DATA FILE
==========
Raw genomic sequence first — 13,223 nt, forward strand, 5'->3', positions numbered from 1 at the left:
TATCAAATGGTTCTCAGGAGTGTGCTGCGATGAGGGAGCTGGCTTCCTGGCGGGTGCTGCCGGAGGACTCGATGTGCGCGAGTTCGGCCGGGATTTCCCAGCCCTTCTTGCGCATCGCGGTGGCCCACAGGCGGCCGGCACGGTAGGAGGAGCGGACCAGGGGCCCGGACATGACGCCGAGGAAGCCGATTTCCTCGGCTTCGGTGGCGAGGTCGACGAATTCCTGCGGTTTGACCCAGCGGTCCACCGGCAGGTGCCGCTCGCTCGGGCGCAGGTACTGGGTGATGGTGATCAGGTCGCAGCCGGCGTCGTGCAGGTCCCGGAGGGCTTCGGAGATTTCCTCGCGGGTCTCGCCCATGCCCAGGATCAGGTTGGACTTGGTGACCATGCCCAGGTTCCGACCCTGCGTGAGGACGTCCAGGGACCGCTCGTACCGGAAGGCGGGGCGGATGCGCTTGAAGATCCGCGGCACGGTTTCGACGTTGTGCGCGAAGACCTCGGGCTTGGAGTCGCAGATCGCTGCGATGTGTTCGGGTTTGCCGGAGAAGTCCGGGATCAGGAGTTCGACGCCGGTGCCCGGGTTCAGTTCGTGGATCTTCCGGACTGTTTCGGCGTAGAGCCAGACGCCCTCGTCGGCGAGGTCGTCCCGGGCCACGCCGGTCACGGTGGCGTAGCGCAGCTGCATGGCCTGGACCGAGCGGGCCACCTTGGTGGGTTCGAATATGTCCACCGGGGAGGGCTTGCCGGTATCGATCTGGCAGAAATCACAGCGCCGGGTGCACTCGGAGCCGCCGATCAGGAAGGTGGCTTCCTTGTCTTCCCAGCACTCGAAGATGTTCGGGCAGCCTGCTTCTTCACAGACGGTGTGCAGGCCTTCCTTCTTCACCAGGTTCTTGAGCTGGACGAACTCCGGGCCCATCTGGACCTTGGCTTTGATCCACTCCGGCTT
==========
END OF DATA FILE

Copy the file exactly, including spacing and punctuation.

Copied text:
Raw genomic sequence first — 13,223 nt, forward strand, 5'->3', positions numbered from 1 at the left:
TATCAAATGGTTCTCAGGAGTGTGCTGCGATGAGGGAGCTGGCTTCCTGGCGGGTGCTGCCGGAGGACTCGATGTGCGCGAGTTCGGCCGGGATTTCCCAGCCCTTCTTGCGCATCGCGGTGGCCCACAGGCGGCCGGCACGGTAGGAGGAGCGGACCAGGGGCCCGGACATGACGCCGAGGAAGCCGATTTCCTCGGCTTCGGTGGCGAGGTCGACGAATTCCTGCGGTTTGACCCAGCGGTCCACCGGCAGGTGCCGCTCGCTCGGGCGCAGGTACTGGGTGATGGTGATCAGGTCGCAGCCGGCGTCGTGCAGGTCCCGGAGGGCTTCGGAGATTTCCTCGCGGGTCTCGCCCATGCCCAGGATCAGGTTGGACTTGGTGACCATGCCCAGGTTCCGACCCTGCGTGAGGACGTCCAGGGACCGCTCGTACCGGAAGGCGGGGCGGATGCGCTTGAAGATCCGCGGCACGGTTTCGACGTTGTGCGCGAAGACCTCGGGCTTGGAGTCGCAGATCGCTGCGATGTGTTCGGGTTTGCCGGAGAAGTCCGGGATCAGGAGTTCGACGCCGGTGCCCGGGTTCAGTTCGTGGATCTTCCGGACTGTTTCGGCGTAGAGCCAGACGCCCTCGTCGGCGAGGTCGTCCCGGGCCACGCCGGTCACGGTGGCGTAGCGCAGCTGCATGGCCTGGACCGAGCGGGCCACCTTGGTGGGTTCGAATATGTCCACCGGGGAGGGCTTGCCGGTATCGATCTGGCAGAAATCACAGCGCCGGGTGCACTCGGAGCCGCCGATCAGGAAGGTGGCTTCCTTGTCTTCCCAGCACTCGAAGATGTTCGGGCAGCCTGCTTCTTCACAGACGGTGTGCAGGCCTTCCTTCTTCACCAGGTTCTTGAGCTGGACGAACTCCGGGCCCATCTGGACCTTGGCTTTGATCCACTCCGGCTT